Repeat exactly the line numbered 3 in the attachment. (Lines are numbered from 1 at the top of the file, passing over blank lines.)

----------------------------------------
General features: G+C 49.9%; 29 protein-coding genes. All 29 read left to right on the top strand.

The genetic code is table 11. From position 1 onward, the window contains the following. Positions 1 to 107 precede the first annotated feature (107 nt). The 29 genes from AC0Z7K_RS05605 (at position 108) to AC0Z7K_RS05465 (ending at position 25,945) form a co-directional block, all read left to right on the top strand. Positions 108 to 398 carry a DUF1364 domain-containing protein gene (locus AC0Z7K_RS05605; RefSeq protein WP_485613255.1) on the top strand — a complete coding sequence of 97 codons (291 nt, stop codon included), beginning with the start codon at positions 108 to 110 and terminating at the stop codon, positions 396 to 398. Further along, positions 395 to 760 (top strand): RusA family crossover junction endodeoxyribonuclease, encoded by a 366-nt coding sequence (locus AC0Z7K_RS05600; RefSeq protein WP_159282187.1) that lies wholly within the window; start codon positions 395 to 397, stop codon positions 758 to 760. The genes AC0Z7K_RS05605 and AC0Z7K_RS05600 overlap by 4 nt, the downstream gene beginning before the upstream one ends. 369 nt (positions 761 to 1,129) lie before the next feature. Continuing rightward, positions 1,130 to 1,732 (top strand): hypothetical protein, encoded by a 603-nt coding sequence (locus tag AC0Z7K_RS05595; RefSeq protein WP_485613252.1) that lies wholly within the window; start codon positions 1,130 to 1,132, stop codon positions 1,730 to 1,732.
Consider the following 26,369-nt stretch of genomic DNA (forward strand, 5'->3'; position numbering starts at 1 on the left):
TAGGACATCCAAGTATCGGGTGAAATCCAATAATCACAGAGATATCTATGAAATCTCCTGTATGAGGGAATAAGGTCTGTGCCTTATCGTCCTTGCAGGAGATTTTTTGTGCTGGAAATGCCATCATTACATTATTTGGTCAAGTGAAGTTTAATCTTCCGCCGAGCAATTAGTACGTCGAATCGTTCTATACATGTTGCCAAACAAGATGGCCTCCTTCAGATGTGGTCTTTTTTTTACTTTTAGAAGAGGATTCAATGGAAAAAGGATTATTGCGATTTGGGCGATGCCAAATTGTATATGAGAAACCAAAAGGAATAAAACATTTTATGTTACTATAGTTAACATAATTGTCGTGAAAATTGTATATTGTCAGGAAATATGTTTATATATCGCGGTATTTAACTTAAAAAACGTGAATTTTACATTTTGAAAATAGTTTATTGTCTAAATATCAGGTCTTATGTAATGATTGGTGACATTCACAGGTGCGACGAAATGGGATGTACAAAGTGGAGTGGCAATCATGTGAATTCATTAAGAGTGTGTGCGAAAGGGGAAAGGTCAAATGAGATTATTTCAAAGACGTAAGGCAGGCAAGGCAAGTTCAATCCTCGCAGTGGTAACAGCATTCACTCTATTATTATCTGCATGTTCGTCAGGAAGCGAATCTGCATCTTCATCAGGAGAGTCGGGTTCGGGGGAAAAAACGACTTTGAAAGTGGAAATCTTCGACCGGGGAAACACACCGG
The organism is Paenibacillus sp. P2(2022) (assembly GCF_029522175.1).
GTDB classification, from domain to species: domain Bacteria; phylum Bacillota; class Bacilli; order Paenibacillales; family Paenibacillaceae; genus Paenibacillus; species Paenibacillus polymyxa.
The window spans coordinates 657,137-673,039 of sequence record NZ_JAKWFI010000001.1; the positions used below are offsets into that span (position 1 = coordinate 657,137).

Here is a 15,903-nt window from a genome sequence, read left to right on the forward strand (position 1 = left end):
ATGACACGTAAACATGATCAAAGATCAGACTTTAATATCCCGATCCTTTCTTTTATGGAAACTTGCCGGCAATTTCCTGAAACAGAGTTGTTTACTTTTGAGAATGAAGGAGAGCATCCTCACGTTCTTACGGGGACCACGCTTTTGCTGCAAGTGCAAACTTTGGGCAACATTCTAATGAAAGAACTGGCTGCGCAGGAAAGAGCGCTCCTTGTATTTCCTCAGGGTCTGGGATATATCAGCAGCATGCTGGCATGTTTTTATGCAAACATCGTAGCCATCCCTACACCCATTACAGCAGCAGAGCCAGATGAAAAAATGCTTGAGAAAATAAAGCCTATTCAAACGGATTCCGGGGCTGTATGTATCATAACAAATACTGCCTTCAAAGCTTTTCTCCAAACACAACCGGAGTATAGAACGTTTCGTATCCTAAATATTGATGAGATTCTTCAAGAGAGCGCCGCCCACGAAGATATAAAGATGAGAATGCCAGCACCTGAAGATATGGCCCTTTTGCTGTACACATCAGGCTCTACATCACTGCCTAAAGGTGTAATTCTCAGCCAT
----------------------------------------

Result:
Consider the following 26,369-nt stretch of genomic DNA (forward strand, 5'->3'; position numbering starts at 1 on the left):